RIPT Apparel

Movie Review: Black Panther

Lets get this out of the way, Marvel films are rather formulaic. We get the origin of the hero in the first third of the film, the second third is the set up where they are beaten down, then the last third turns into a fist fight. This is generally what we can expect and as more films are released, that formula grows a bit old. So, the question is, with each new release, can Marvel Studios deliver enough “new” to keep the audience engaged and interested. Black Panther delivers a lot new and then some, though suffers in that last third due to the formula.

The story is a bit James Bond as Black Panther must bring to justice a man who stole the country’s precious Vibranium decades earlier. Cool gadgets are plenty as illegal deals are attempted to be broken up all as we learn more about these cast of characters.

While we know some of Black Panther and the Dora Milaje (his elite bodyguards/warriors) from Captain America: Civil War where they debuted, the world of Wakanda is mainly unknown and this film is far more than the few that debuted in what seems forever ago. In a sense, this is an origin story like so many other Marvel Studios releases as T’Challa takes up the mantle of King as well as Black Panther. But, where Black Panther stands heads and above what’s come before is how it does that origin story and it’s focus on not just one man.

Played by Chadwick Boseman, T’Challa is conservative in many ways. There’s not as much ego or brashness, instead Boseman plays the character as the leader of a nation but also one who is clearly learning. He doesn’t go it alone or “have to learn,” he seeks council and relies on those around him. This is a very different superhero and the movie does an excellent job of recognizing that. Where it really stands out from those before is the supporting cast which is large and in charge. Lupita Nyong’o as Nakia, Danai Gurira as Okoye, Letitia Wright as Shuri, it’s the women (especially the Dora Milaje) who steal the show. Wonder Woman showed us kick-ass women, this film takes it to the next level in so many ways. And, while they definitely kicked ass, their presences was a statement too. The Dora Milaje are not one size fits all. While all members are athletic, the heights, build, and skin tone differ for each. While I expected a general uniform look (something more like the Amazons in Wonder Woman), I was surprised at the vast differences. In one scene in particular one rather tall member is next to a shorter member and I can only think this was done on purpose to emphasize this. Wright especially stands out for her enthusiasm and Q like character. She delivers the tech that makes Black Panther (and Wakanda) function. As T’Challa’s sister, there’s also a healthy relationship that feels fresh and like it’s been missing from movie screens.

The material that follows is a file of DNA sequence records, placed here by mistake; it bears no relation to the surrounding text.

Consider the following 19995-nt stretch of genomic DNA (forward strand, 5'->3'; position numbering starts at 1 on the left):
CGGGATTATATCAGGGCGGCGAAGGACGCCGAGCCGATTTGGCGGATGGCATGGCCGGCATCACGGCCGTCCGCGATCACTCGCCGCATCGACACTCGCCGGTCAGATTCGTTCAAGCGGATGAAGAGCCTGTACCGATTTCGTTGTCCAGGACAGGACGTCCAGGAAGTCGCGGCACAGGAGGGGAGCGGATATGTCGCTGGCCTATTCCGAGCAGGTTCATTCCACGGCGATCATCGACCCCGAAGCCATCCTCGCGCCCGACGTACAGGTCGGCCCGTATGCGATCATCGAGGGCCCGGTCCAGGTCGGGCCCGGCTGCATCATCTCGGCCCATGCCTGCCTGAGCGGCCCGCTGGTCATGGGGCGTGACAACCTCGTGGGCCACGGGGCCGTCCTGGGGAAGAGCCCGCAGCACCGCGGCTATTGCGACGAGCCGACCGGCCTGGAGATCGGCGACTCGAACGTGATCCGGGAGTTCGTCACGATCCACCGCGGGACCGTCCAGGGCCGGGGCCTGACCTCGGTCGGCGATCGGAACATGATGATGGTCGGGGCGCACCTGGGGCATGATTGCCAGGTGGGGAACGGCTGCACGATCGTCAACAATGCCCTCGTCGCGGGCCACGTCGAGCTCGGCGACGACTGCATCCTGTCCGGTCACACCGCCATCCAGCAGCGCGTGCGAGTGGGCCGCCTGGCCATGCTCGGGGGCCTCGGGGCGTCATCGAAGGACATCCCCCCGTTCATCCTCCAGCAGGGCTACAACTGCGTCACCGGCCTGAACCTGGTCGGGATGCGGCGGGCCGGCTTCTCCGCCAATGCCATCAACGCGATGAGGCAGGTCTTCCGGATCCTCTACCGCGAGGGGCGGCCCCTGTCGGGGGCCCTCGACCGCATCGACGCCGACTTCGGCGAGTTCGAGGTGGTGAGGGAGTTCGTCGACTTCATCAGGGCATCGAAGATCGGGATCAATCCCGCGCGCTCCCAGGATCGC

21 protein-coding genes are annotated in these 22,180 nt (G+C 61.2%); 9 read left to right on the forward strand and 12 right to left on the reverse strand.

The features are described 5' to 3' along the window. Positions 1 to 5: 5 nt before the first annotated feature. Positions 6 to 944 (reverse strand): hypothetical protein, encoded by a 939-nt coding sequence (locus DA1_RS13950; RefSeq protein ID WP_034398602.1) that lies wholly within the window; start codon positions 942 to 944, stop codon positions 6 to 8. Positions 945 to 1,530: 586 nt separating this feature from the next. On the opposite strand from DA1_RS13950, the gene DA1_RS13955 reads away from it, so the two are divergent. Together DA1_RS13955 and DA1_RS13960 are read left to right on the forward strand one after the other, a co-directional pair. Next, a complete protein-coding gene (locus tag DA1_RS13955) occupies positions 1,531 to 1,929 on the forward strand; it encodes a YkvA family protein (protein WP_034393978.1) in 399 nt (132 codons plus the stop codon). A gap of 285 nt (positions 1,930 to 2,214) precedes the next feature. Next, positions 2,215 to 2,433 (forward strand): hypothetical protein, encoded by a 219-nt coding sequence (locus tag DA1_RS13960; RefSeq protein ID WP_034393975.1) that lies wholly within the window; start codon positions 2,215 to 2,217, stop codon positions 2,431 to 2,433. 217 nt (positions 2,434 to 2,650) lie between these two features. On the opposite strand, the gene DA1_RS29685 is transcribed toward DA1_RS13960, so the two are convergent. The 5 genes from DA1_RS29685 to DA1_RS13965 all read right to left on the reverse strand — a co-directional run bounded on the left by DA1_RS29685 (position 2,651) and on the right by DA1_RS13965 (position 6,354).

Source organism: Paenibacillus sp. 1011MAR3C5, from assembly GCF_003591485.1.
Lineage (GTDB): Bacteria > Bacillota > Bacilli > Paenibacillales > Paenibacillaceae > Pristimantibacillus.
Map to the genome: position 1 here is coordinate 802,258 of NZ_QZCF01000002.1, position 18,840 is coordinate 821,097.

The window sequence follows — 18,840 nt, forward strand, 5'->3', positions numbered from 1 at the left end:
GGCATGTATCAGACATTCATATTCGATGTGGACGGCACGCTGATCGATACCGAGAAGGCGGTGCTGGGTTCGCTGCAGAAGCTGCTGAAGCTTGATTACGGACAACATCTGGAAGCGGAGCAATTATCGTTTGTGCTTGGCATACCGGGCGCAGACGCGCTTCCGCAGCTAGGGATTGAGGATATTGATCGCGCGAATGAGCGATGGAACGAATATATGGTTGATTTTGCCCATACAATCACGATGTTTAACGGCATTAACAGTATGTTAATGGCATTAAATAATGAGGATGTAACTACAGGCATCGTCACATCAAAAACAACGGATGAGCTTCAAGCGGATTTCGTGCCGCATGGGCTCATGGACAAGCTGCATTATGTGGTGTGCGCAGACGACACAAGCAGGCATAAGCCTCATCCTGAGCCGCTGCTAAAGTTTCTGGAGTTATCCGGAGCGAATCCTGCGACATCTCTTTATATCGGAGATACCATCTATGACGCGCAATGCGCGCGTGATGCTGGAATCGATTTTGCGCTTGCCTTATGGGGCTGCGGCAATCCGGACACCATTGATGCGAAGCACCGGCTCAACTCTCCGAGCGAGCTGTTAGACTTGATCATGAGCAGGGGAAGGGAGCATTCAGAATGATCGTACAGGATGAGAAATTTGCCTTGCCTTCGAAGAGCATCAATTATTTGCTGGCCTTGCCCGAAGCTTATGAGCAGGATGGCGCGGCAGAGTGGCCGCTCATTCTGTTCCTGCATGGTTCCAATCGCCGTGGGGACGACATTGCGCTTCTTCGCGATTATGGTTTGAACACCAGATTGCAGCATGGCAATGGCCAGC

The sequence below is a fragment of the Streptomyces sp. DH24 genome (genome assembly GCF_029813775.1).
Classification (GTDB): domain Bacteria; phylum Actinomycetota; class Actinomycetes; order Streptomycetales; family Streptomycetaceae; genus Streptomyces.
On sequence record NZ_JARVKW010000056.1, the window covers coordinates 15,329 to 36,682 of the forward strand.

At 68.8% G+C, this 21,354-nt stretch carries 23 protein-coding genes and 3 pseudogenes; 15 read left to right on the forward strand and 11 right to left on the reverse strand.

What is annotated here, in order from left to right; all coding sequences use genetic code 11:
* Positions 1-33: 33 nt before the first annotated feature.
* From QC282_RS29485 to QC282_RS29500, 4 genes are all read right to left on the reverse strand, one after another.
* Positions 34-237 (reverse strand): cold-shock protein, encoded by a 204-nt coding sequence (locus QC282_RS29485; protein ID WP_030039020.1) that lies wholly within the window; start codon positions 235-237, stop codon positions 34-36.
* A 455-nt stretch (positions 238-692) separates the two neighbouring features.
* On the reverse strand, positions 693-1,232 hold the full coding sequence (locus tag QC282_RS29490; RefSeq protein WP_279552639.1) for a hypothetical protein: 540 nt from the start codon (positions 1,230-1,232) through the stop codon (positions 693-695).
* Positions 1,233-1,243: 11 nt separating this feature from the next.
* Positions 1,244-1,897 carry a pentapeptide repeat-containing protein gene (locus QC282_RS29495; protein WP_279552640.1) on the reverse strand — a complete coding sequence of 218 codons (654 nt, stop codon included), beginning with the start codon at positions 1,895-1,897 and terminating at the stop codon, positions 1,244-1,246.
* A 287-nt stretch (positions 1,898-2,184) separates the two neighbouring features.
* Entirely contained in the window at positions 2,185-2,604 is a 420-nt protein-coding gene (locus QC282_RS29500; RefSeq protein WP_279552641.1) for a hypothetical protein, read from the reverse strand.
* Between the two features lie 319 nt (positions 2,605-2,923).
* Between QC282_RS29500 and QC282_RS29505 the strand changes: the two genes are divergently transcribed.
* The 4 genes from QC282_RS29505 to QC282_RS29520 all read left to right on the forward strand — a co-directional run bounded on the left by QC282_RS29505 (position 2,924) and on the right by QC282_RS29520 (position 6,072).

But, it’s not just the young brilliant and kick-ass women who add to the film. Angela Bassett as Ramonda and Forest Whitaker as Zuri add a gravitas in a way and feel like they’re passing the baton to a new generation of Black actors.